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Technical blog: Three reasons why cob is an incredible building material

— 24 Jan 2019 by Jonathan Rhind


#763

A cob house

#760

Cob can usually be dug out of the ground on location

#764

Cob mixing using water and straw

#761

Cob being loaded onto pallet for placing on a wall

#762

Cob is dense and load bearing on a stone plinth. Cob fracture at windows and wall corners and eroded where not protected

cob house thumbnail

Three reasons why cob is an incredible building material:

  1.  Sustainable – dig it out of the ground, mix it with a bit of water and straw, and use it on your building. It is local – you are never going to use cob very far from the site of the building, so there are minimal transport costs and minimal embodied energy in creating a structurally competent material. Thermal mass – because of the wall thickness, you get a very even temperature gradient from the inside temperature to the outside, which reacts slowly to differences in internal temperature so it tends to feel warm in winter when it is heated, and cool in the summer when it’s not. Currently CO2 emissions is the only gauge used for thermal energy efficiency in current UK usage and cob doesn’t come out that well because straightforward heat loss through the cob wall is at the minimum level necessary to satisfy current building regulation standards. If other parameters for energy efficiency are used eg; overall carbon footprint etc. cob comes out much better because of the very low embodied energy, its impact as a ‘U’ value thermal store which substantially increases benefit of a straightforward calculation.
  2. Structural – cob is dense (approx. 1800-2000 kg / cubic m) and load bearing (approx. 0.4 n/sq.mm which is roughly the same as a weak historic brickwork) – capable of supporting roof and floor loads on its own.
  3. Moisture – cob is very effective at keeping relative humidity inside the building at a fairly steady 55-65%. This is helpful for people with respiratory problems because of fewer moulds, and musical instruments are more likely to stay in tune because of less fluctuation in humidity. Cob absorbs moisture (through a permeable finish eg; lime plaster and lime wash) and then gives it out again when it is dryer.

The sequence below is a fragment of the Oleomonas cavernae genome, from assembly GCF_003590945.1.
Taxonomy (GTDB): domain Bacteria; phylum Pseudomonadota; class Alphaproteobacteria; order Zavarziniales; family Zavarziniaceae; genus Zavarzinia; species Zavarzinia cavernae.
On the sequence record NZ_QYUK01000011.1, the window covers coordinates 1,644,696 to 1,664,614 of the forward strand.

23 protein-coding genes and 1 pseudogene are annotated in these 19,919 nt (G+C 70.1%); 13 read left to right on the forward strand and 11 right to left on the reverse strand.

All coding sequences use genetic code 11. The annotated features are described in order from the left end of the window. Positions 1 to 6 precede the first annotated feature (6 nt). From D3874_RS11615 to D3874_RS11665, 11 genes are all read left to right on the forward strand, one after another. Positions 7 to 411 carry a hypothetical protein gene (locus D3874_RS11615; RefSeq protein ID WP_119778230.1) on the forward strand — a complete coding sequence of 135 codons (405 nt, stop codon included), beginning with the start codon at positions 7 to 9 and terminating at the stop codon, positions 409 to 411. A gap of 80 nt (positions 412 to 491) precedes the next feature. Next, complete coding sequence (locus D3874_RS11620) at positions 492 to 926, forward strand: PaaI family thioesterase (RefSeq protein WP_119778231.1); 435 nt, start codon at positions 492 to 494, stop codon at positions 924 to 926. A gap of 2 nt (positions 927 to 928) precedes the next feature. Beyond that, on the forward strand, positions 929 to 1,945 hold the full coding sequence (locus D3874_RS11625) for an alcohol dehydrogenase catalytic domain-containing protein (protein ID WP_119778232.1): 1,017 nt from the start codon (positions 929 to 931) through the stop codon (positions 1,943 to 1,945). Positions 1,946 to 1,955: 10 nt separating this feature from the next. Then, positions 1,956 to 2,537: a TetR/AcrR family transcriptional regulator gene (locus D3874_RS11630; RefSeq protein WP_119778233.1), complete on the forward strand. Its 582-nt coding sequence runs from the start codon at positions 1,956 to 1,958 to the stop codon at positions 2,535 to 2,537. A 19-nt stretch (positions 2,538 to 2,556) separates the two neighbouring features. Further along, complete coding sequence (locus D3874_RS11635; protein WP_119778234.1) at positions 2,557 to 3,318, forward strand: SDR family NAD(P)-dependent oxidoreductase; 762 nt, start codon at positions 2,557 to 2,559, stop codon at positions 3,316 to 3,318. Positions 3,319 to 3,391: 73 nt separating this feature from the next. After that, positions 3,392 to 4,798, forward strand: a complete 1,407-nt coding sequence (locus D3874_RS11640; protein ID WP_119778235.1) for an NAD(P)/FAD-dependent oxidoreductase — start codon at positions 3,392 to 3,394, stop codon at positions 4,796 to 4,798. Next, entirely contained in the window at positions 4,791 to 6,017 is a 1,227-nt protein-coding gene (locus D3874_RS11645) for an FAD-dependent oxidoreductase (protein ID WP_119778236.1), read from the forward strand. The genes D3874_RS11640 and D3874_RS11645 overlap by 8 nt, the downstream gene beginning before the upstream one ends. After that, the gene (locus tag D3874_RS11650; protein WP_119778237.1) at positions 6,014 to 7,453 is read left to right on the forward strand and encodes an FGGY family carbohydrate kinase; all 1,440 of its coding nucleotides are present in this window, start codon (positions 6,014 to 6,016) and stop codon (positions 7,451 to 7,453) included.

And then three more reasons: -

  1. Flexible, plastic material, can be shaped into curves and forms that other building materials cannot take up nearly as easily. See sculpted tree at the entrance to Kevin McCabe’s Dingle Dell
  2. Sculptural – can be formed in its plastic state, the sculpted surface is very satisfactory as well as being relatively easy to do.
  3. Fire resistance – as very dense material, it is fireproof and more damage is done by firefighters soaking the blaze with water, and structural damage pulling floors and walls up then caused by the fire itself. It is a very effective fire break and thermal insulation.

 As with any building material there are disadvantages, which for cob include:

  • Not very high tensile strength
  • Drying shrinking / settlement can cause cracks at weak points, e.g., at external corners, junctions of walls, around window and door openings but this can be mitigated with reinforcement.
  • Surface erosion can occur when cob is not protected from a roof overhang above and a reasonable plinth to take the splash-back from any water landing on the ground and evaporate rising damp from the ground

 For advice on repairs to your cob property or to discuss a project using cob, please get in touch.

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